A Beautiful Ending to a Short Trip

22 02 2010

Other than all of the heartache and pain that went on in Phu Quoc those many years ago, it is a tropical paradise with the most beautiful beaches and amazing accommodations at the more luxurious places. It’s an island about 15 km south of Cambodia and an hour plane ride from Saigon or two-hour ferry ride from Rach Gia. The seafood is the best here, especially at the Night Market. You can find a meal for two people at local restaurants including the Night Market for less than $5 USD! And any dish you choose will be amazing.

Long Beach on Phu Quoc Island

Of course, poverty still exists here. We visited a family who lives in pretty much a shack. The mother was cooking on the side of the street, while her 1-year-old daughter was playing next to the speeding cars and motorbikes. We walked inside to find her walls filled with paintings that her husband had painted, cement floors and a wooden bed with one sheet on it. Her kitchen was outside by the street. But, regardless of the situation, she and her daughter were happy. She and her husband sell the paintings for reasonable prices. Randy bought a painting for about $7 USD, which probably helped them out a lot, considering that the average family in Vietnam makes about $150 per month.

Apart from the realization of how the majority of Vietnamese live, Phu Quoc is a beautiful island with a large part dedicated as a National Forest. You can find deserted beaches or beaches with many people participating in a variety of water sports. I chose to refresh my SCUBA diving skills. It was my second time diving in an ocean. It felt great to get back in the gear and under the water again. I didn’t have time to finish my certification here, but it’s a great place to do it. The sights underwater weren’t that exciting where I had dived, but the waters weren’t too choppy and the current was pretty calm. The instructors are great and it’s relatively cheap to get certified in Vietnam. Click here to find a list of dive operations and more information about Phu Quoc.

SCUBA flag and the Vietnam flag

Lodging in Phu Quoc is hard to find if you want to find a place online during the peak season (December – February). Also, hotels and resorts will charge more during this time. But many places don’t have web sites, so it might be a better bet to just arrive in Phu Quoc and then find a place to stay.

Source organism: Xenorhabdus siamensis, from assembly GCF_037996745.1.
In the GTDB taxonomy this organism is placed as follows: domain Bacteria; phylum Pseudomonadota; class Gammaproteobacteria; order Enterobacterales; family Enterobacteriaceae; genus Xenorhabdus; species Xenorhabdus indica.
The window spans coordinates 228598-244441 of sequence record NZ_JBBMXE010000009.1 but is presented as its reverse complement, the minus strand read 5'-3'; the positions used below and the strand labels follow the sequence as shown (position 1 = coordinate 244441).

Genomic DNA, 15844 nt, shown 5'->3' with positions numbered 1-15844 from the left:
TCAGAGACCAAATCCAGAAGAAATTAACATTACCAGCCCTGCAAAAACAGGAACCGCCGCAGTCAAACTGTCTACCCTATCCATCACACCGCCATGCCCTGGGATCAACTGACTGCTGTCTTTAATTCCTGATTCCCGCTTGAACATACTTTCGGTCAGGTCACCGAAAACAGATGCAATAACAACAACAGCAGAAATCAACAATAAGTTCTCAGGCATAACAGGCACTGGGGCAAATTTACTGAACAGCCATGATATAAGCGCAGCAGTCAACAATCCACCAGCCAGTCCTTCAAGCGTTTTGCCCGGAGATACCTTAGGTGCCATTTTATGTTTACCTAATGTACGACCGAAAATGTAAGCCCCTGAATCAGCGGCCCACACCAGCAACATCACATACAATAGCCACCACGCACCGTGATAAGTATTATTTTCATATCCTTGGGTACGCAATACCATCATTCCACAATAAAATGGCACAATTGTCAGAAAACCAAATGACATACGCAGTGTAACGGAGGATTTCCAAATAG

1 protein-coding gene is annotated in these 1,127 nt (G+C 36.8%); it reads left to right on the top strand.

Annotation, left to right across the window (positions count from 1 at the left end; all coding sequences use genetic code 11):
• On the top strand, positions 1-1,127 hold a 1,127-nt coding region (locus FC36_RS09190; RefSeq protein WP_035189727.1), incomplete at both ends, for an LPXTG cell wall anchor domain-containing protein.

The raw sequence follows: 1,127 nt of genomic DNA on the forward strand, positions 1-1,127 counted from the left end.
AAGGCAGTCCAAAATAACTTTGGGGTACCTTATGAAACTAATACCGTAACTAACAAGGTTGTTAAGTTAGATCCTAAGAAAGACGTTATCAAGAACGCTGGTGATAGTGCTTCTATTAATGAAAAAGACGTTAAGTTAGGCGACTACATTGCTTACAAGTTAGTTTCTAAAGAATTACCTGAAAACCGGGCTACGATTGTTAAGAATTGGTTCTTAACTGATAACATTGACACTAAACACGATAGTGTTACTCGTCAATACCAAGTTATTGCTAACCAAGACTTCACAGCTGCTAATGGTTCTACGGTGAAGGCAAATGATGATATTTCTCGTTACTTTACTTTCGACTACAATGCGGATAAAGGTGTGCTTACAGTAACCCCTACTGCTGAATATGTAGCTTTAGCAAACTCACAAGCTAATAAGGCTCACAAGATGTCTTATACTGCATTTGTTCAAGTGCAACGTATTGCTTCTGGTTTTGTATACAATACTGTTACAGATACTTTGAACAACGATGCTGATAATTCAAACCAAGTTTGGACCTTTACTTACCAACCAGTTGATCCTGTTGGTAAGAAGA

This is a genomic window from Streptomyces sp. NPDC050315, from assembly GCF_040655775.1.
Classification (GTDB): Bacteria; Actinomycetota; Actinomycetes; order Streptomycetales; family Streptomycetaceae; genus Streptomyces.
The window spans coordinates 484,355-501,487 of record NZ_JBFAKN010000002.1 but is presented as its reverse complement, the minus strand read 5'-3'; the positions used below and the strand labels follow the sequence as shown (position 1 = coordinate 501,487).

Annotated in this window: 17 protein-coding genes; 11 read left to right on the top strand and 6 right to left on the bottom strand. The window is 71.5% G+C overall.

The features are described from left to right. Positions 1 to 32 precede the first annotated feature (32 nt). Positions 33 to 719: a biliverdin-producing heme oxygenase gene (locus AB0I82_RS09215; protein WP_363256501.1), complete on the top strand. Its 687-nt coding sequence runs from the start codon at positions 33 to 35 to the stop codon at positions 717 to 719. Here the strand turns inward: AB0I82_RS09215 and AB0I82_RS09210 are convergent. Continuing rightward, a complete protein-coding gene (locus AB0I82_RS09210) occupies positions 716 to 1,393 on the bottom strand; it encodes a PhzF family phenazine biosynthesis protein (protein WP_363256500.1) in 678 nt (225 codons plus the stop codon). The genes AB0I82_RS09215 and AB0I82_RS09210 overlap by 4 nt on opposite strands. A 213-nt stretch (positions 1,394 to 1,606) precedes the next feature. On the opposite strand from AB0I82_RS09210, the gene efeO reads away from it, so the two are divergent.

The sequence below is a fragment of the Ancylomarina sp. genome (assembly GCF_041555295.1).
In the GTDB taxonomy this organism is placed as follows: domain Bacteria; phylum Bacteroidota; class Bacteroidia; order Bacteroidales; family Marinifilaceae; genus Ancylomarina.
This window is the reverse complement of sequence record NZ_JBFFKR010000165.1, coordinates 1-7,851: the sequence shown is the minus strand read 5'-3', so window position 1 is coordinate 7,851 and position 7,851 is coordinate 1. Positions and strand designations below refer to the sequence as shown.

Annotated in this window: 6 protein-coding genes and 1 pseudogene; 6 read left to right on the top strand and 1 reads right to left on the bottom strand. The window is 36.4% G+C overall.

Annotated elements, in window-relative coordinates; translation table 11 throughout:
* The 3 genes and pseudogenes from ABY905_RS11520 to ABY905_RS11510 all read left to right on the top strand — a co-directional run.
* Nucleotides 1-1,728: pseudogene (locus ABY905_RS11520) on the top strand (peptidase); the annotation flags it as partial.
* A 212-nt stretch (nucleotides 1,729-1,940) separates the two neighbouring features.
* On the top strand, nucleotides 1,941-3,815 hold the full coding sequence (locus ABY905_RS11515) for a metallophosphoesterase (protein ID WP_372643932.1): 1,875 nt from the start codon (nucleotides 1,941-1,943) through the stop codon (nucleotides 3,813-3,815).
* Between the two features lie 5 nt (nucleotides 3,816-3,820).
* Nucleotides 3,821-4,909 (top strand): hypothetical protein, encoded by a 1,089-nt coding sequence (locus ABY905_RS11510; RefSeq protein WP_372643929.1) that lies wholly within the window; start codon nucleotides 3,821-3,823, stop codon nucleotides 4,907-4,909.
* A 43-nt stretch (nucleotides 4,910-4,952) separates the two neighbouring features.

Phu Quoc was the perfect place to relax. We spent about four hours at the massage salon on the first day! Our hotel didn’t have a massage salon, so we went to Phu Quoc-Saigon Resort to get pampered. Even though this was one of the nicer resorts, we got a great package deal for our manicure, pedicure, spa and sauna, full-body hour-long massage and facial. In the states, we would spend about $400 on something like this, but in Vietnam, you can get a relaxing, refreshing spa treatment for only $36! The women who work here do an excellent job. One lady gave us a manicure and pedicure and facial. And another lady gave us a calming body hour-long massage. We felt like royalty after the four-hour session. But, this wasn’t the last of it. We got another hour-long massage in Saigon for $10! I’m sure there are cheaper places that are just as good, though.

We definitely got star treatment in Vietnam. Although, I was afraid of everyone despising me because I cannot speak Vietnamese, I was wrong. I had only one encounter with someone who was slightly prejudiced, but that happens even in America. As a Vietnamese-American, it was great to visit Vietnam as a tourist. But having a father who didn’t instill in me the Vietnamese culture and a mother who was adopted during the war and deprived of her Vietnamese culture, I feel that it would be even greater to learn more and more about the Vietnamese culture, not only for my generation, but for the next. This is not the last you will hear about Vietnam from us. We will go back soon to discover more about the culture and its people, not only for my sake of knowing more about where my family is from, but for the next generation.





Good Morning Vietnam

18 02 2010

Being Vietnamese-American and going to Vietnam for the first time was truly a life-time experience, even if it was just for five and a half days. As we went through customs and the airport, we could feel the tropical climate and the hustle and bustle of a city trying to make something for itself. Saigon or Ho Chi Minh City is a city that is rising in tourism and as the world gets to know more of Vietnam’s history and culture, the more people will love it. The first thing that hits you when you leave the airport is the amazing amount of motorbikes! They come in all directions and it seems impossible to cross the streets. But, they’ll just go around you as long as you walk slowly. In addition to the massive number of motorbikes and their courtesy, the people are super nice, sometimes because they want to sell you something, but sometimes just because they are truly sincere and want to help you.

In a city of 7 million people, 3 million motorbikes pack the streets.